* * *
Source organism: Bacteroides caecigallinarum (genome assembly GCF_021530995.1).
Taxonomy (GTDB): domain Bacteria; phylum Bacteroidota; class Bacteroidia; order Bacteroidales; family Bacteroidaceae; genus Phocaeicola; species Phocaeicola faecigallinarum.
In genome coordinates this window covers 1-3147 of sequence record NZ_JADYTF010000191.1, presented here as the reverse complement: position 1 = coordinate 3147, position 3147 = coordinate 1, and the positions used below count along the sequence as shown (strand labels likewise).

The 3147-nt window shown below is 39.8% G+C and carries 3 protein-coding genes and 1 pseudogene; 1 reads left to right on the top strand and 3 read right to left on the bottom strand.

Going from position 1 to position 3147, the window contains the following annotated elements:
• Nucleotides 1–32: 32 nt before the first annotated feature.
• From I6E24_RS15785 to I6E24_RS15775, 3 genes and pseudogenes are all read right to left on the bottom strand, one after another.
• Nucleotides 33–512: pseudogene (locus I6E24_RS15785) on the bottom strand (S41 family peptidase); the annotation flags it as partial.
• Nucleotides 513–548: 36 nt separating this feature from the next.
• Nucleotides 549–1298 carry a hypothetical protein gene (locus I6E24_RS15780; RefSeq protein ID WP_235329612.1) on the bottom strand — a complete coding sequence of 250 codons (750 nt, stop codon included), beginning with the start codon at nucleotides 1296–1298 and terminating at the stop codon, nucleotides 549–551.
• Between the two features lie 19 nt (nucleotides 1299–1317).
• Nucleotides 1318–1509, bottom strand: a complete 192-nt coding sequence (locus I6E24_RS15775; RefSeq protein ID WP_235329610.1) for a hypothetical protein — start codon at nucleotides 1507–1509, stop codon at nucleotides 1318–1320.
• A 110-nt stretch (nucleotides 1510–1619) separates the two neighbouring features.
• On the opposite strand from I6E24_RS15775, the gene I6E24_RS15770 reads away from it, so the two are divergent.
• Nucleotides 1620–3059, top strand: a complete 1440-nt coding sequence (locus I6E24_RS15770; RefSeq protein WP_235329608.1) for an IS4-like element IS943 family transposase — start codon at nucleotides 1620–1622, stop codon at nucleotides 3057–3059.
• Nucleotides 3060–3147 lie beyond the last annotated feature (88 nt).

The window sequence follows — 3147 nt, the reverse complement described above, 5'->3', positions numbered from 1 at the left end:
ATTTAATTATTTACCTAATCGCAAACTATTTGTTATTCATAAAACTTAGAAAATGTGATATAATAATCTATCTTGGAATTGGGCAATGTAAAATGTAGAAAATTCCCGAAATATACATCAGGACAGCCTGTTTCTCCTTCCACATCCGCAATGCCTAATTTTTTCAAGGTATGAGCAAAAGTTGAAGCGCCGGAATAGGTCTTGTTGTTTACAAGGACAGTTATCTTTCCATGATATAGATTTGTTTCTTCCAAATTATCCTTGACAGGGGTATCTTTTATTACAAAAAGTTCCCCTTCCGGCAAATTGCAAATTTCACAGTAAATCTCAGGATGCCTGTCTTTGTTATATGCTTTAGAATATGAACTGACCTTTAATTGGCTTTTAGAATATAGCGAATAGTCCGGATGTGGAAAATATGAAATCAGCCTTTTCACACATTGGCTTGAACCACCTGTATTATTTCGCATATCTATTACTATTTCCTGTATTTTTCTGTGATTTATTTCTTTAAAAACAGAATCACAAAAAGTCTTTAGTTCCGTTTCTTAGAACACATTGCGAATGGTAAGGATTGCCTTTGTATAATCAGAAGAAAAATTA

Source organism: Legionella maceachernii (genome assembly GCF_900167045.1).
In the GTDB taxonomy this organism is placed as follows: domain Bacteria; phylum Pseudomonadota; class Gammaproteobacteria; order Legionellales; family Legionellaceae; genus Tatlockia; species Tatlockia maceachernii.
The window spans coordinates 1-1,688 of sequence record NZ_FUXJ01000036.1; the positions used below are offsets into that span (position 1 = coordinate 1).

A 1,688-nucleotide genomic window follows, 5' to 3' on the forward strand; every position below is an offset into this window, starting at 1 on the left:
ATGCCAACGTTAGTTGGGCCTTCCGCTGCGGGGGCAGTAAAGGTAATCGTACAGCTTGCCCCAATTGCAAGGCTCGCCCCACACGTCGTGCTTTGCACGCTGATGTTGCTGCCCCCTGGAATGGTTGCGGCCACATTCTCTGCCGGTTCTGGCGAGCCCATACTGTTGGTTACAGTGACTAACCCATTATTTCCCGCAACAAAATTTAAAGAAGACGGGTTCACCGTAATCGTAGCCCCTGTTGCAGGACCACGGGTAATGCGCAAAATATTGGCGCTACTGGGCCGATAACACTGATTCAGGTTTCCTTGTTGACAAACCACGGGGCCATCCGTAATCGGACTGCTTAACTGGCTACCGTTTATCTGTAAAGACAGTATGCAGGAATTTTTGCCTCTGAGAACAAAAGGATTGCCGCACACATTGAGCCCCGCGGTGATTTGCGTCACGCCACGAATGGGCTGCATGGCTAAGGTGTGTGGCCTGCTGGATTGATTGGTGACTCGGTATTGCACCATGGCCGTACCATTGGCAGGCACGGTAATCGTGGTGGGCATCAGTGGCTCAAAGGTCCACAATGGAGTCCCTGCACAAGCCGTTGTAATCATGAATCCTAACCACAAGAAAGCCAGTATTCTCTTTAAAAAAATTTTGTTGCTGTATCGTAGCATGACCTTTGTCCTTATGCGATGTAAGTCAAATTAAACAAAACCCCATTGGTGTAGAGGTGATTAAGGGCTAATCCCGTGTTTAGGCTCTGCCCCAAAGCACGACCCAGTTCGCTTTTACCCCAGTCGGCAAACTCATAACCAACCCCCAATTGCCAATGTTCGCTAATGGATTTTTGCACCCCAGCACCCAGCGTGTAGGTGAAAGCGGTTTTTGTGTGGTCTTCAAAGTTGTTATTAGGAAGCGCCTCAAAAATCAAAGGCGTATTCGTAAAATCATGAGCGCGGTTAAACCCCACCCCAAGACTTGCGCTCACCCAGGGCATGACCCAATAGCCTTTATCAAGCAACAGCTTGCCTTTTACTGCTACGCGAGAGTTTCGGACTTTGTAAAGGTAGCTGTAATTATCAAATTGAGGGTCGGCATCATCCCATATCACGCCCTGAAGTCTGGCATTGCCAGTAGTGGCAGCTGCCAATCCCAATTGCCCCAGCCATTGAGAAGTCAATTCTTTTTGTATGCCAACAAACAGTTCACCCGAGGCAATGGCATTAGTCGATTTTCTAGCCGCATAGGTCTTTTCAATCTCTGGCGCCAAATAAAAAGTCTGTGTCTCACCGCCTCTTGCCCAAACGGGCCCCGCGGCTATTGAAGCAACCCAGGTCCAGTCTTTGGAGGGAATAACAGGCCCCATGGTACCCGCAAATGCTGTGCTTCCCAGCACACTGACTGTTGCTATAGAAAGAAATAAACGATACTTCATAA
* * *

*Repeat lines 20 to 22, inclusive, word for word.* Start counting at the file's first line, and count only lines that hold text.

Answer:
In the GTDB taxonomy this organism is placed as follows: domain Bacteria; phylum Pseudomonadota; class Gammaproteobacteria; order Legionellales; family Legionellaceae; genus Tatlockia; species Tatlockia maceachernii.
The window spans coordinates 1-1,688 of sequence record NZ_FUXJ01000036.1; the positions used below are offsets into that span (position 1 = coordinate 1).

A 1,688-nucleotide genomic window follows, 5' to 3' on the forward strand; every position below is an offset into this window, starting at 1 on the left: